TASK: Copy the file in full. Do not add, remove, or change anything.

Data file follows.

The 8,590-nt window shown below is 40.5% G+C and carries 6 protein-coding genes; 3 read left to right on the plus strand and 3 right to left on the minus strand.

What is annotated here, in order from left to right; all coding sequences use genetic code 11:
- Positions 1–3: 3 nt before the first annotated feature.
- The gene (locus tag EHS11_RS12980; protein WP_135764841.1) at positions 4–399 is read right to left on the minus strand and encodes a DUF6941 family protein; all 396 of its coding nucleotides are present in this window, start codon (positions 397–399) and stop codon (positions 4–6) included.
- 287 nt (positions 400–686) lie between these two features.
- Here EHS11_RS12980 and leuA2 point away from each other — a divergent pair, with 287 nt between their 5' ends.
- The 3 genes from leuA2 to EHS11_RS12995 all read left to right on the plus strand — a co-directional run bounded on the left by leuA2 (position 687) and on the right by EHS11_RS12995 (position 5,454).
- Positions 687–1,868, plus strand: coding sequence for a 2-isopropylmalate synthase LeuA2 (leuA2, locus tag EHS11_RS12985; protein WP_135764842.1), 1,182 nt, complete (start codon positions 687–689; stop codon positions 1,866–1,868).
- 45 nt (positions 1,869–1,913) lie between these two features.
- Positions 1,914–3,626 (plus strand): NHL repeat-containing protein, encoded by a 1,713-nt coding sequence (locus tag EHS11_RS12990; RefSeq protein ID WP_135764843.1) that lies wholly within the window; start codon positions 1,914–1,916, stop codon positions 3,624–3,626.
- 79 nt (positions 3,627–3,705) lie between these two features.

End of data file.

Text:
The 8,590-nt window shown below is 40.5% G+C and carries 6 protein-coding genes; 3 read left to right on the plus strand and 3 right to left on the minus strand.

What is annotated here, in order from left to right; all coding sequences use genetic code 11:
- Positions 1–3: 3 nt before the first annotated feature.
- The gene (locus tag EHS11_RS12980; protein WP_135764841.1) at positions 4–399 is read right to left on the minus strand and encodes a DUF6941 family protein; all 396 of its coding nucleotides are present in this window, start codon (positions 397–399) and stop codon (positions 4–6) included.
- 287 nt (positions 400–686) lie between these two features.
- Here EHS11_RS12980 and leuA2 point away from each other — a divergent pair, with 287 nt between their 5' ends.
- The 3 genes from leuA2 to EHS11_RS12995 all read left to right on the plus strand — a co-directional run bounded on the left by leuA2 (position 687) and on the right by EHS11_RS12995 (position 5,454).
- Positions 687–1,868, plus strand: coding sequence for a 2-isopropylmalate synthase LeuA2 (leuA2, locus tag EHS11_RS12985; protein WP_135764842.1), 1,182 nt, complete (start codon positions 687–689; stop codon positions 1,866–1,868).
- 45 nt (positions 1,869–1,913) lie between these two features.
- Positions 1,914–3,626 (plus strand): NHL repeat-containing protein, encoded by a 1,713-nt coding sequence (locus tag EHS11_RS12990; RefSeq protein ID WP_135764843.1) that lies wholly within the window; start codon positions 1,914–1,916, stop codon positions 3,624–3,626.
- 79 nt (positions 3,627–3,705) lie between these two features.